Latvia's Tiger Economy Loses Its Bite
Kristine Drevina, a 34-year-old member of a new Latvian left-opposition party called Jaunlatvija (New Latvia), sits in a cafe and talks about why she got involved in politics. For the past six years, Drevina worked at the European Central Bank in Frankfurt. But it dawned on her in early 2008 that "the country is going in the wrong direction, and I have no right to complain if I'm not doing something about it." Her party wants to reorient Latvia away from blindly following neoliberalism and focusing on ethnic tensions. "In the current situation, we have definitive proof that you can't let the markets run completely free. The state has to be involved to assure fair rules for everyone and provide safety nets for the most vulnerable."
Like Drevina, most members of the new party are in their 30s and have studied or worked abroad. "New Latvia will be a test for our democracy. Can we rise to power without a long [money] tail behind us?" Drevina says. The party was founded only two months before the municipal elections and has made minimal gains. But it is determined to boost its visibility and membership before the October 2010 parliamentary elections.
Another new entrant into politics is Laura Mikelsone, Delna's director, who stayed away from politics until last year. She worked in the Ministry of Economics and also as a human resources consultant helping colleagues start a business in China. Now, as part of a team of mostly young women who work at Delna, Mikelsone wants to see leadership that is capable of going beyond nationalism and embracing the full complexity of Latvia's history. "I want a Latvian Obama," she laughs.
As new leaders, activists and artists are charting a more sustainable political and economic agenda, a new generation of entrepreneurs is also emerging to seek ways of creating sustainable businesses. One such is the green cosmetics company Madara, founded by three women in their 30s, which makes its products using local resources, from plants to labor. The women launched the company in 2006, raising small amounts of capital through friends, and have opened a new store in the thick of an economic recession.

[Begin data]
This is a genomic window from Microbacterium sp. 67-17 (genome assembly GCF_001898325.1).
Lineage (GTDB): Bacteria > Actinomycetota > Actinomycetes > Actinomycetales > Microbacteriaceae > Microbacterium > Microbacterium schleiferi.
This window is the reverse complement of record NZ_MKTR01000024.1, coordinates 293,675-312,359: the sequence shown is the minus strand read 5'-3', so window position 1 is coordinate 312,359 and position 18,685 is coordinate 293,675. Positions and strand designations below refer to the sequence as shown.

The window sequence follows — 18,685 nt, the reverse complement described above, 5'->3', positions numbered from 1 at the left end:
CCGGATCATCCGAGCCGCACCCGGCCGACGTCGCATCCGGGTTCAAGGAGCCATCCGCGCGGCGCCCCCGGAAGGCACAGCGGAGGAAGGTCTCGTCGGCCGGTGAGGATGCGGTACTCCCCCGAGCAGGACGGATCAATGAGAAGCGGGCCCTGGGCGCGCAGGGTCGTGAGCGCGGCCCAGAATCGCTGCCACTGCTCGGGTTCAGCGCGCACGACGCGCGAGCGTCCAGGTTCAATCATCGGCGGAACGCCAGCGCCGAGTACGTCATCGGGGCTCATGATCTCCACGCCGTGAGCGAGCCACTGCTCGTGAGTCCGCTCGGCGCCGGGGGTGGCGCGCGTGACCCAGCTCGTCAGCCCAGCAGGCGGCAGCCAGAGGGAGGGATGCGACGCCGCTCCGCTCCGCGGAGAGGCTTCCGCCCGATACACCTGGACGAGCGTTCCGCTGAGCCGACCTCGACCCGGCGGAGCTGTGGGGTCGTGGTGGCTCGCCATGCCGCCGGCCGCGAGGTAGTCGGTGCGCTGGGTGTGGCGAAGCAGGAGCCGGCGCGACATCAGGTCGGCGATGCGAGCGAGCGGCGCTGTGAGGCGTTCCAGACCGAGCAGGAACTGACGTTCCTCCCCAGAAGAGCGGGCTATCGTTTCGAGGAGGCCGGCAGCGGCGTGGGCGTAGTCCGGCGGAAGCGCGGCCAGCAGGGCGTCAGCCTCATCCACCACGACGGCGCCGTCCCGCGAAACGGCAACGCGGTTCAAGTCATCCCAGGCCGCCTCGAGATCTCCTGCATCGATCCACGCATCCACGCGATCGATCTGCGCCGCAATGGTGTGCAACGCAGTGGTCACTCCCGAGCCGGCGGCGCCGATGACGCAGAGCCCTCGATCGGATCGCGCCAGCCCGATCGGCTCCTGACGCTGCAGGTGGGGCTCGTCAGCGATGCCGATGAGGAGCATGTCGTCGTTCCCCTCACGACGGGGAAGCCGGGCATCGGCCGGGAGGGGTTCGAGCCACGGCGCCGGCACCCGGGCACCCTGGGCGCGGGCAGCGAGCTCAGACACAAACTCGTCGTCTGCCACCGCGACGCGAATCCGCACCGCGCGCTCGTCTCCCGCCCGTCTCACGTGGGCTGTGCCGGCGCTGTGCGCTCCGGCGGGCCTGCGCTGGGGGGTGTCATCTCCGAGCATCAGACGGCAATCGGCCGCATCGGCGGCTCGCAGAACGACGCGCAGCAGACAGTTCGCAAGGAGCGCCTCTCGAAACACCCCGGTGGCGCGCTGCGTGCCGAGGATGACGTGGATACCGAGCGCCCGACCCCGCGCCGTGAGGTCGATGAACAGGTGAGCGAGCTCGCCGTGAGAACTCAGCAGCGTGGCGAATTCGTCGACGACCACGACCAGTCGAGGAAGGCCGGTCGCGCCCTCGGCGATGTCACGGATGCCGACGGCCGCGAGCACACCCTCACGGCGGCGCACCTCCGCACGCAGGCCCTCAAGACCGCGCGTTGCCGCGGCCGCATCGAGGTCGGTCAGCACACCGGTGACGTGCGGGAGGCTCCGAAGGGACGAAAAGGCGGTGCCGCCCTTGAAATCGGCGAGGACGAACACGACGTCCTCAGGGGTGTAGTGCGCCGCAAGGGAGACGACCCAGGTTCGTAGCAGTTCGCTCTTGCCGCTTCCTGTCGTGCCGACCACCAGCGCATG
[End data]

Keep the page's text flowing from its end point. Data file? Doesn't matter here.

While these green shoots are springing up across Latvia, the austerity measures imposed by foreign lenders threaten to slowly burn them out, raising the specter of more social unrest this winter. A growing number of ordinary Latvians are criticizing the ways their government is handling the crisis. They point to the fact that while the United States and the European Union are growing their deficits to provide economic stimulus, Latvia is still pursuing the opposite strategy.
I called Valdis Novikovs in October, four months after I left Latvia, to see how his company that sells off the assets of bankrupt businesses was doing. "Our business is growing, and we recently started negotiating sales with Lithuanians and Belorussians," Novikovs says, catching his breath after a long day of work.
Will Latvia survive this crisis? "Latvians will be fine," Novikovs says with confidence. "The thing is, even when you ask a Latvian how he is doing in the best of times, they always say, just 'OK.' They don't shine with optimism like Americans, but that's deceiving," Novikovs explains. "We have seen worse things than this crisis, and we always survived."